What is the story about?
Malik, a former Marine, breaks into the house of his ex-wife Piya and her current husband Dylan, and picks up his sons Jay and Bobby, and leaves on a road trip in the middle of the night, fearing an alien invasion. As all three drive across states with law enforcement authorities in hot pursuit, Jay and Bobby wonder whether their father's fears are real, or he has other demons of his own to face.
Hollywood has aced the "alien invasion" thriller for years now, and you wonder at the beginning what new angle Encounter can bring into the picture. But Michael Pierce's film is a different beast altogether. Right from its opening sequence, the film primes you for a Malignant-style body-snatching thriller. However, instead of building a predictable narrative on this, Pierce chooses to weave this into the tapestry of a road film. The familiar emotional beats are all there: a father who has been estranged from his kids for quite some time, two siblings who are learning to live with a different father, and a road trip that brings all these people together. But it's how Pierce, together with its leads, sells this that becomes the highlight. Part-bonding drama, part-kidnapping thriller and part-alien invasion thriller, Encounter is a remarkable little film that throws a few surprises along the way. The writing could have been better, and there are a few sequences which act as speedbreakers, but overall, this is a decent emotional thriller.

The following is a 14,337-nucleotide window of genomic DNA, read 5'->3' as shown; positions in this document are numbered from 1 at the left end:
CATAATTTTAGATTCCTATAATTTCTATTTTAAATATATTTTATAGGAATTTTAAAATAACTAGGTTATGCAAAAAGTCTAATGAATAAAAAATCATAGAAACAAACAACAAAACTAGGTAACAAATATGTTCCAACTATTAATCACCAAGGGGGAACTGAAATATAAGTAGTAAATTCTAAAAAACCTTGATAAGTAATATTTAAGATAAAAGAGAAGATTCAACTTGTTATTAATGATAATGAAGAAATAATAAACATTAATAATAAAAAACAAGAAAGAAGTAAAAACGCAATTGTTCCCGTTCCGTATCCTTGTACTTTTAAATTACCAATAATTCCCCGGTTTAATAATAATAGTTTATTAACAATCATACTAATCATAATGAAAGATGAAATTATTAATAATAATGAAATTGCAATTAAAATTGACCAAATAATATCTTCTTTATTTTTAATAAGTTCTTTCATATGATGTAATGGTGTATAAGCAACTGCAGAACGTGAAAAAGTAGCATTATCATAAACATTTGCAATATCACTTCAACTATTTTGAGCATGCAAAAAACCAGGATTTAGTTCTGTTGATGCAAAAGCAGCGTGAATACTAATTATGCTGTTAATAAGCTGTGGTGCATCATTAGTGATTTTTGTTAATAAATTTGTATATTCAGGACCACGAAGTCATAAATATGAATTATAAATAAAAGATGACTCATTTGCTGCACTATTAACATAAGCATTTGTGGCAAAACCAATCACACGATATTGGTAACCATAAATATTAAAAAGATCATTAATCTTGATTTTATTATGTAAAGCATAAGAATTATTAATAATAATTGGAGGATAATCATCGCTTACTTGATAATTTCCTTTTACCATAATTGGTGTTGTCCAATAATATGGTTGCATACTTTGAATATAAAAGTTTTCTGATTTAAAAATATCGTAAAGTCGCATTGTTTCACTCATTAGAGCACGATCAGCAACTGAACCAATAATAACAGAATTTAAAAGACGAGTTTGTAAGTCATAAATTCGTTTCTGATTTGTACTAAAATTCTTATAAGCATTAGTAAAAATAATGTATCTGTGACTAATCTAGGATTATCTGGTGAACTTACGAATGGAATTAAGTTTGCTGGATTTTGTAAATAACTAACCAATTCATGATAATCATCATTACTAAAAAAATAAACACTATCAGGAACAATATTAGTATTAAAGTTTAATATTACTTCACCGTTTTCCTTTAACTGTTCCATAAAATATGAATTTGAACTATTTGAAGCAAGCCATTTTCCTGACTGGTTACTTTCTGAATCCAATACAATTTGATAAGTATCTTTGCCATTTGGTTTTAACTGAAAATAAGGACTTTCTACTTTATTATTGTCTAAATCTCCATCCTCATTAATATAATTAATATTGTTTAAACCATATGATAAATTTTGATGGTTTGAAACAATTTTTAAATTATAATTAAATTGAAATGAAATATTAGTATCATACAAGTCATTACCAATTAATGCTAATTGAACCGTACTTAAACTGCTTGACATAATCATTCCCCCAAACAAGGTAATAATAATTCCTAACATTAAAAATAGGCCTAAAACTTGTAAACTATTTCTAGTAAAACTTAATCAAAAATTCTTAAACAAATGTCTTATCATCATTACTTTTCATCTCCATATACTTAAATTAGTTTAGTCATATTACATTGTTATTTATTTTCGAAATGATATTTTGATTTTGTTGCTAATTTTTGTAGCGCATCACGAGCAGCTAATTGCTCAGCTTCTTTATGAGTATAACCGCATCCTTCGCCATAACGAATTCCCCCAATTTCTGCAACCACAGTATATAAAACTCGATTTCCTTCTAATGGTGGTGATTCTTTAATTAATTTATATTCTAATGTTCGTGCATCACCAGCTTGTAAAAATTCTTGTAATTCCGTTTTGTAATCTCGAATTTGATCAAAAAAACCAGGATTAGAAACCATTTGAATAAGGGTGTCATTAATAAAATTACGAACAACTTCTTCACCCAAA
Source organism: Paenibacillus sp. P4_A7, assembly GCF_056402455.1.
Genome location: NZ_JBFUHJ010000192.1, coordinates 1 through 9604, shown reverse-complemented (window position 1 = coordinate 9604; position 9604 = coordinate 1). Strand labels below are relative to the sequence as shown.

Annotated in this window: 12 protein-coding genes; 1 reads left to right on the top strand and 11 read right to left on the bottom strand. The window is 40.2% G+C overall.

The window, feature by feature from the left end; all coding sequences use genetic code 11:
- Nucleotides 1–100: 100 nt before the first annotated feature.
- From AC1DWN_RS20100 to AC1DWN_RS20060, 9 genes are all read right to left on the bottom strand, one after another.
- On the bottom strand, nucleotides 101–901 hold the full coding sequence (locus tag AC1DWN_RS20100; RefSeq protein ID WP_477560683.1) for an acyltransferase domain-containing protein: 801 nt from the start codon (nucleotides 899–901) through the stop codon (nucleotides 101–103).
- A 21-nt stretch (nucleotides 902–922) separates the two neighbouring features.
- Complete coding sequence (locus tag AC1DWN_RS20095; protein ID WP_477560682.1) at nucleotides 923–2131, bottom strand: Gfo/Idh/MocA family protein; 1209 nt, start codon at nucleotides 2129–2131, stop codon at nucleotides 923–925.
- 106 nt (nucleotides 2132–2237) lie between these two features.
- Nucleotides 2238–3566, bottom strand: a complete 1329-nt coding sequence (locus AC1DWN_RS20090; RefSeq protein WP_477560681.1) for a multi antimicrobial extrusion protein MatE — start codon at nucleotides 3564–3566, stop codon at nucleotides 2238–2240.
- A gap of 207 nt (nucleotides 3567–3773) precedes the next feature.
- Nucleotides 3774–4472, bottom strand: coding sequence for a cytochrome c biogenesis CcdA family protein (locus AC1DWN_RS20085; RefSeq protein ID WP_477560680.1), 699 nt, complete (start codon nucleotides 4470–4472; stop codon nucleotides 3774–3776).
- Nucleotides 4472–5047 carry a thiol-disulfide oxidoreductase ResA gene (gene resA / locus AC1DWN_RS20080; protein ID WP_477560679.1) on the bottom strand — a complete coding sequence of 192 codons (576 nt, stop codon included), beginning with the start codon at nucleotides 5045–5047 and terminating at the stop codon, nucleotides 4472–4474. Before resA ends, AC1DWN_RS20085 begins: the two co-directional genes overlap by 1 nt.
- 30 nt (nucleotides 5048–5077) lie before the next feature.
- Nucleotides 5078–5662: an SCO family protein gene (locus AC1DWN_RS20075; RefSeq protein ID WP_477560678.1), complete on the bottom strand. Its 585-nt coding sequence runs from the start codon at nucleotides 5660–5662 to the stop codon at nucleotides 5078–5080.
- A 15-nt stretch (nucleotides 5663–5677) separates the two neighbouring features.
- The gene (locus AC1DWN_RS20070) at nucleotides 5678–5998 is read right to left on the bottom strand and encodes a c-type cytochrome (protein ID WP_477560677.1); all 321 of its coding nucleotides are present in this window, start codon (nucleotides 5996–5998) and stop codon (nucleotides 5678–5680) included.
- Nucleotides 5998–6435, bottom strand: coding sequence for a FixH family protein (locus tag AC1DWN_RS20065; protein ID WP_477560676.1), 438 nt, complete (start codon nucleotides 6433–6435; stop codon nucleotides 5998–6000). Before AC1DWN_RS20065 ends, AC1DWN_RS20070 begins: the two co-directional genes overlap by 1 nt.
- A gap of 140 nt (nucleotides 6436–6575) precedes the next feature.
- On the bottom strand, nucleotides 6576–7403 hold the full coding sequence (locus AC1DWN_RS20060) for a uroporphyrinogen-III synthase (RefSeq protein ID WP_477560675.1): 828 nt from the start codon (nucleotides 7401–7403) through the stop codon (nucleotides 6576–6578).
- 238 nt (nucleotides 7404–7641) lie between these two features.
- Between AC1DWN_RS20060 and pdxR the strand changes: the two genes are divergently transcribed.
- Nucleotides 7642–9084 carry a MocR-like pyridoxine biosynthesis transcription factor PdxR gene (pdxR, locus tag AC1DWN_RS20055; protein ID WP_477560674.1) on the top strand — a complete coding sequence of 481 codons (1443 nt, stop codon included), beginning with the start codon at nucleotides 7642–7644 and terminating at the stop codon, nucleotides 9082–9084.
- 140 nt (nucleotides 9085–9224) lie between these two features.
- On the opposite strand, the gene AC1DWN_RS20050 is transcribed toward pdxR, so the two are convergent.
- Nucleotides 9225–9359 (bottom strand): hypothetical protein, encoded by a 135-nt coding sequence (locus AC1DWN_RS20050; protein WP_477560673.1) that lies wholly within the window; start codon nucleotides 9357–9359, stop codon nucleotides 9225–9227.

Riz Ahmed holds this film together as Malik, and the screenplay is structured in such a way that you never know whether his fears about aliens are real or not. Lucian River-Chauhan and Aditya Geddada are terrific as Malik's sons Jay and Bobby, and the sequences between all three are the standout moments in the film. Octavia Spencer has an underdeveloped role as Hattie Hayes, a parole officer, but she is all right in the role. The rest of the cast is okay.
Music & Other Departments
Benjamin Kracun's cinematography is stunning, and his shots of the American desert are terrific. Jed Kurzel's score is haunting.
The chemistry between Malik and his sons is what keeps this story afloat.
The writing could have been better in a few sequences.
Did I enjoy it?
Do I recommend it?
Yes. This is good enough for a watch, if you're a fan of well-acted emotional thrillers.